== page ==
Warriors

Draymond there for Klay in good, bad days of Achilles rehab

Warriors
Warriors' Draymond Green and Klay Thompson

Klay Thompson didn't need words to provide a glimpse into his rehab Friday.

His emotion, evident as the Warriors played in front of fans at Chase Center for the first time this season, said it all.

Draymond Green, Thompson's teammate since 2012, said the highs and lows are a natural part of the injured star's second significant rehab in as many seasons.

"I think sometimes it's up and down," Green told reporters in a video conference Sunday after the Warriors' win over the Kings. Sometimes he catch me, he's having a great day, he loud as hell and talking trash to everybody. And then sometimes, not so much, and I think on those not-so-much days is where he need you the most. ... Check in on him. When you're in the weight room every day rehabbing, it's boring as hell. Although you're with the team, you're kind of away from the team. You're not on the same schedule, you're not doing the same things. That can get a little challenging."

Thompson missed the entirety of the coronavirus pandemic-shortened 2019-20 season with a torn ACL he sustained in Game 6 of the 2019 NBA Finals, getting ruled out for the remainder of the campaign before the league suspended it last March. He practiced with the Warriors during their September minicamp, and appeared well on his way to returning to the court this season.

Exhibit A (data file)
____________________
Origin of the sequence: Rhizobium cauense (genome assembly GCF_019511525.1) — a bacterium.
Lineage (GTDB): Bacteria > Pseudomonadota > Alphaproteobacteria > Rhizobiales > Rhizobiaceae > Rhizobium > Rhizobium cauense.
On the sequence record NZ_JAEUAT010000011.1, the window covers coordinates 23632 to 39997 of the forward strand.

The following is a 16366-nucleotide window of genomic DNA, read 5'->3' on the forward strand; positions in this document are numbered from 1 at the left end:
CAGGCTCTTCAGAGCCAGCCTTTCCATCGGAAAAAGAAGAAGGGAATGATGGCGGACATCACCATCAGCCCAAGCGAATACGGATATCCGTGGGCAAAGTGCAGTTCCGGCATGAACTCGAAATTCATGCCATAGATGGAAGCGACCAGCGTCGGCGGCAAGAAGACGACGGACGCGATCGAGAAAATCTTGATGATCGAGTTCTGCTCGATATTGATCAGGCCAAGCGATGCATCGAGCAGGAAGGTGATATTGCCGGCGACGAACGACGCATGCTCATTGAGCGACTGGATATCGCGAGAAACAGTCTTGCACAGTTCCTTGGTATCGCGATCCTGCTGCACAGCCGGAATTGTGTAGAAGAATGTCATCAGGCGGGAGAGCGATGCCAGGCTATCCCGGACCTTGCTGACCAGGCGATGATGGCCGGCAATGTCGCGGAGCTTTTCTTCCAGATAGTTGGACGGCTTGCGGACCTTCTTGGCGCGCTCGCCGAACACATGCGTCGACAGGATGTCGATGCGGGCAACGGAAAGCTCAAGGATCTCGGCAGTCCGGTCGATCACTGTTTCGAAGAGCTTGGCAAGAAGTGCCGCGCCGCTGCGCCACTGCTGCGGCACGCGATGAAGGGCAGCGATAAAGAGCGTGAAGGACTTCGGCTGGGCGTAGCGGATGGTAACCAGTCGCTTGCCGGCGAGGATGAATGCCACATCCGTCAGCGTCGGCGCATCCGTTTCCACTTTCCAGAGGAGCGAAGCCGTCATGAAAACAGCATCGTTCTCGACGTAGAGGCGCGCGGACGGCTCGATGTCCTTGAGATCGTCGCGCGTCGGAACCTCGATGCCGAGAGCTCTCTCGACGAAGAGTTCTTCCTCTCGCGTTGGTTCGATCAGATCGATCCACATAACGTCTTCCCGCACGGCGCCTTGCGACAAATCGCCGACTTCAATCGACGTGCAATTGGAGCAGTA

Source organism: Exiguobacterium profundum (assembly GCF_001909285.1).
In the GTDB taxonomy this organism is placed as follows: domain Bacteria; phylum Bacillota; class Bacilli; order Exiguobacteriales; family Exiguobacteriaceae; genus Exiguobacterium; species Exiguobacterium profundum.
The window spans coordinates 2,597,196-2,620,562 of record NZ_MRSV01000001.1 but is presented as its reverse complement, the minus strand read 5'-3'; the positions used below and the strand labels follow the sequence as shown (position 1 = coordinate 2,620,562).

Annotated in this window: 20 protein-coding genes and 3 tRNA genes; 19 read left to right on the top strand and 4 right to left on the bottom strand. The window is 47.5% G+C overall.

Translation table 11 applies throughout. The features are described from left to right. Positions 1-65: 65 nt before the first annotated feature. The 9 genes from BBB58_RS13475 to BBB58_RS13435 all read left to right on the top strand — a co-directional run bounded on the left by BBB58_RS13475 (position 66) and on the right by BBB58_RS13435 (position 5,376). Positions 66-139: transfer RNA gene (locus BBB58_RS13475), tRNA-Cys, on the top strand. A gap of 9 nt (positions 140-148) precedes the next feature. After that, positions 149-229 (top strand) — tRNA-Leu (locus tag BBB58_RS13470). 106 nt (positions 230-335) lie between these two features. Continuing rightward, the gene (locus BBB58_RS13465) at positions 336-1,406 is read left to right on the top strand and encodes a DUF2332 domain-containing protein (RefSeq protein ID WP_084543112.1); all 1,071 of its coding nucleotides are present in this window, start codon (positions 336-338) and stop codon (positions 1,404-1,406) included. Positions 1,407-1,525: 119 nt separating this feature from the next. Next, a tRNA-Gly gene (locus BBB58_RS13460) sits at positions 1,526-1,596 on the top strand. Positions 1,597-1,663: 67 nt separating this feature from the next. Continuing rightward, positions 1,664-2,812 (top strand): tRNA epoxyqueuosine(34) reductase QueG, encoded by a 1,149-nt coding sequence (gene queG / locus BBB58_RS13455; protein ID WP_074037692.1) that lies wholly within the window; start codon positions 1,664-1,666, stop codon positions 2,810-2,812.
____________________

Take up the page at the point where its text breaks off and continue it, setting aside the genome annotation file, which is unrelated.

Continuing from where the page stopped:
That changed when, hours before the 2020 NBA Draft in November, Thompson sustained a season-ending torn Achilles. Between the injury, the pandemic, a global reckoning with racial justice and the deaths of his grandmother and his idol, Kobe Bryant, Thompson said 2020 was the worst year of his life.

Thompson is progressing in his rehabilitation, but fans' return to Chase Center undoubtedly served as a reminder that he's yet to suit up in front of the home crowd in the Warriors' new arena.

"I think he's doing pretty good for the most part, but every day kind of takes on a life of its own," Green continued. "I've never been through an extensive rehab -- thank God -- but from what I've heard from a lot of different people, you kind of have those days where you just let it out.

"Whether it's [crying], whether it's [yelling], whatever it is, you kind of have those days where it just feel like it's slow, it's such a slow process. Obviously I sympathize with him, and just try do whatever you can to be there for him." 

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Green believes better days are ahead for Thompson. The sharp-shooting guard told coach Steve Kerr he should be running on a court within a matter of weeks.

Kerr said Thompson returning to his "happy place" on the court will do wonders for him mentally, and Green feels the same way.

"One thing about Klay is basketball is the No. 1 thing in [his] life, he love playing basketball," Green said of Thompson. "And when you take that away, it's tough. You just gotta stick with him, man, and get him through the dog days. ... I think when he's back on the court it'll be a lot different than when he just in the weight room every day."

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